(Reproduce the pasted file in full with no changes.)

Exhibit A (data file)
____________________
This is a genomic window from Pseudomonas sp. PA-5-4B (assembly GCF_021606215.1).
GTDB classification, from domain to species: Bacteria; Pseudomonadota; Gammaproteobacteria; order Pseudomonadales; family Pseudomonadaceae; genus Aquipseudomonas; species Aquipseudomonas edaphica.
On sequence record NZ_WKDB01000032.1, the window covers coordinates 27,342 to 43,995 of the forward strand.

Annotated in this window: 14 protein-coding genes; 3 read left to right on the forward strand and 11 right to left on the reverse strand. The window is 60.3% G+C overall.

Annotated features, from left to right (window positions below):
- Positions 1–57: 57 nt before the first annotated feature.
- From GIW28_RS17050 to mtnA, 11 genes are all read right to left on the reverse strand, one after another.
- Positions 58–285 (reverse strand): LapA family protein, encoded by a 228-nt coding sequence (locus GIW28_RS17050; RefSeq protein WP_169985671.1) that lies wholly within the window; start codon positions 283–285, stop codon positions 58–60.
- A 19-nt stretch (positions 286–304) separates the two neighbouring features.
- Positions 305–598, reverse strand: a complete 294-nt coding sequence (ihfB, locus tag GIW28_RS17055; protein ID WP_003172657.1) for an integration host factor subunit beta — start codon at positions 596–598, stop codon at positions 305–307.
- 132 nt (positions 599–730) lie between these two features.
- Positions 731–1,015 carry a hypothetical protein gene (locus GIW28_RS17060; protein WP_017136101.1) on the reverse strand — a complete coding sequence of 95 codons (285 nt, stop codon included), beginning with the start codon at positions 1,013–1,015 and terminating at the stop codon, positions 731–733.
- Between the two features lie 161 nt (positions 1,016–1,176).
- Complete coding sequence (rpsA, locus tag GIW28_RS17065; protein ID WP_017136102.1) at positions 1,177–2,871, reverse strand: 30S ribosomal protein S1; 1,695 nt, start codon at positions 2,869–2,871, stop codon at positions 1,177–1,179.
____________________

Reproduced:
This is a genomic window from Pseudomonas sp. PA-5-4B (assembly GCF_021606215.1).
GTDB classification, from domain to species: Bacteria; Pseudomonadota; Gammaproteobacteria; order Pseudomonadales; family Pseudomonadaceae; genus Aquipseudomonas; species Aquipseudomonas edaphica.
On sequence record NZ_WKDB01000032.1, the window covers coordinates 27,342 to 43,995 of the forward strand.

Annotated in this window: 14 protein-coding genes; 3 read left to right on the forward strand and 11 right to left on the reverse strand. The window is 60.3% G+C overall.

Annotated features, from left to right (window positions below):
- Positions 1–57: 57 nt before the first annotated feature.
- From GIW28_RS17050 to mtnA, 11 genes are all read right to left on the reverse strand, one after another.
- Positions 58–285 (reverse strand): LapA family protein, encoded by a 228-nt coding sequence (locus GIW28_RS17050; RefSeq protein WP_169985671.1) that lies wholly within the window; start codon positions 283–285, stop codon positions 58–60.
- A 19-nt stretch (positions 286–304) separates the two neighbouring features.
- Positions 305–598, reverse strand: a complete 294-nt coding sequence (ihfB, locus tag GIW28_RS17055; protein ID WP_003172657.1) for an integration host factor subunit beta — start codon at positions 596–598, stop codon at positions 305–307.
- 132 nt (positions 599–730) lie between these two features.
- Positions 731–1,015 carry a hypothetical protein gene (locus GIW28_RS17060; protein WP_017136101.1) on the reverse strand — a complete coding sequence of 95 codons (285 nt, stop codon included), beginning with the start codon at positions 1,013–1,015 and terminating at the stop codon, positions 731–733.
- Between the two features lie 161 nt (positions 1,016–1,176).
- Complete coding sequence (rpsA, locus tag GIW28_RS17065; protein ID WP_017136102.1) at positions 1,177–2,871, reverse strand: 30S ribosomal protein S1; 1,695 nt, start codon at positions 2,869–2,871, stop codon at positions 1,177–1,179.